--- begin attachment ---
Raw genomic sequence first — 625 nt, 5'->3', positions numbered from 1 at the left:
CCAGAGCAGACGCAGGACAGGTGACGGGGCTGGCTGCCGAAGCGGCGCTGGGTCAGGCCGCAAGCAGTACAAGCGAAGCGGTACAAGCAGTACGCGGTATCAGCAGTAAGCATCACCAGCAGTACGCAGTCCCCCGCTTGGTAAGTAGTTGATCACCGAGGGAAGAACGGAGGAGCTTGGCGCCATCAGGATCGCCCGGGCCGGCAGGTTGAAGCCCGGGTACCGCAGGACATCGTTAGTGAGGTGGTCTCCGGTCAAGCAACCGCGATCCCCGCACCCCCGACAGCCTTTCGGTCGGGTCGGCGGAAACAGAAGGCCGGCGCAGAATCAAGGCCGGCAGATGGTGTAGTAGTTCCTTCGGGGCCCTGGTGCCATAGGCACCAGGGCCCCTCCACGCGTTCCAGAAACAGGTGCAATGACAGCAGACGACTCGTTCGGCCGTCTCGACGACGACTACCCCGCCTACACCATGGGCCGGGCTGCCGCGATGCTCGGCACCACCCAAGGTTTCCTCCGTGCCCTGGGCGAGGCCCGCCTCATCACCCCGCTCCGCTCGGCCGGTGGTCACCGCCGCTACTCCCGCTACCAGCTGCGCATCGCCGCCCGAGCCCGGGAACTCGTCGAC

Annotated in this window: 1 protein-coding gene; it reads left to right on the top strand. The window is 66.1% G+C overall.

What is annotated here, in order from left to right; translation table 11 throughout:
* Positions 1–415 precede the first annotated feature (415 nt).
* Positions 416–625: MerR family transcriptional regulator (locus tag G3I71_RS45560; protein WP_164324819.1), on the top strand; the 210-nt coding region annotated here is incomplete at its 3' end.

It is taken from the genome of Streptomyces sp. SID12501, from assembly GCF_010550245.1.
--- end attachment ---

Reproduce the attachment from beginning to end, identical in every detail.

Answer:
Raw genomic sequence first — 625 nt, 5'->3', positions numbered from 1 at the left:
CCAGAGCAGACGCAGGACAGGTGACGGGGCTGGCTGCCGAAGCGGCGCTGGGTCAGGCCGCAAGCAGTACAAGCGAAGCGGTACAAGCAGTACGCGGTATCAGCAGTAAGCATCACCAGCAGTACGCAGTCCCCCGCTTGGTAAGTAGTTGATCACCGAGGGAAGAACGGAGGAGCTTGGCGCCATCAGGATCGCCCGGGCCGGCAGGTTGAAGCCCGGGTACCGCAGGACATCGTTAGTGAGGTGGTCTCCGGTCAAGCAACCGCGATCCCCGCACCCCCGACAGCCTTTCGGTCGGGTCGGCGGAAACAGAAGGCCGGCGCAGAATCAAGGCCGGCAGATGGTGTAGTAGTTCCTTCGGGGCCCTGGTGCCATAGGCACCAGGGCCCCTCCACGCGTTCCAGAAACAGGTGCAATGACAGCAGACGACTCGTTCGGCCGTCTCGACGACGACTACCCCGCCTACACCATGGGCCGGGCTGCCGCGATGCTCGGCACCACCCAAGGTTTCCTCCGTGCCCTGGGCGAGGCCCGCCTCATCACCCCGCTCCGCTCGGCCGGTGGTCACCGCCGCTACTCCCGCTACCAGCTGCGCATCGCCGCCCGAGCCCGGGAACTCGTCGAC

Annotated in this window: 1 protein-coding gene; it reads left to right on the top strand. The window is 66.1% G+C overall.

What is annotated here, in order from left to right; translation table 11 throughout:
* Positions 1–415 precede the first annotated feature (415 nt).
* Positions 416–625: MerR family transcriptional regulator (locus tag G3I71_RS45560; protein WP_164324819.1), on the top strand; the 210-nt coding region annotated here is incomplete at its 3' end.

It is taken from the genome of Streptomyces sp. SID12501, from assembly GCF_010550245.1.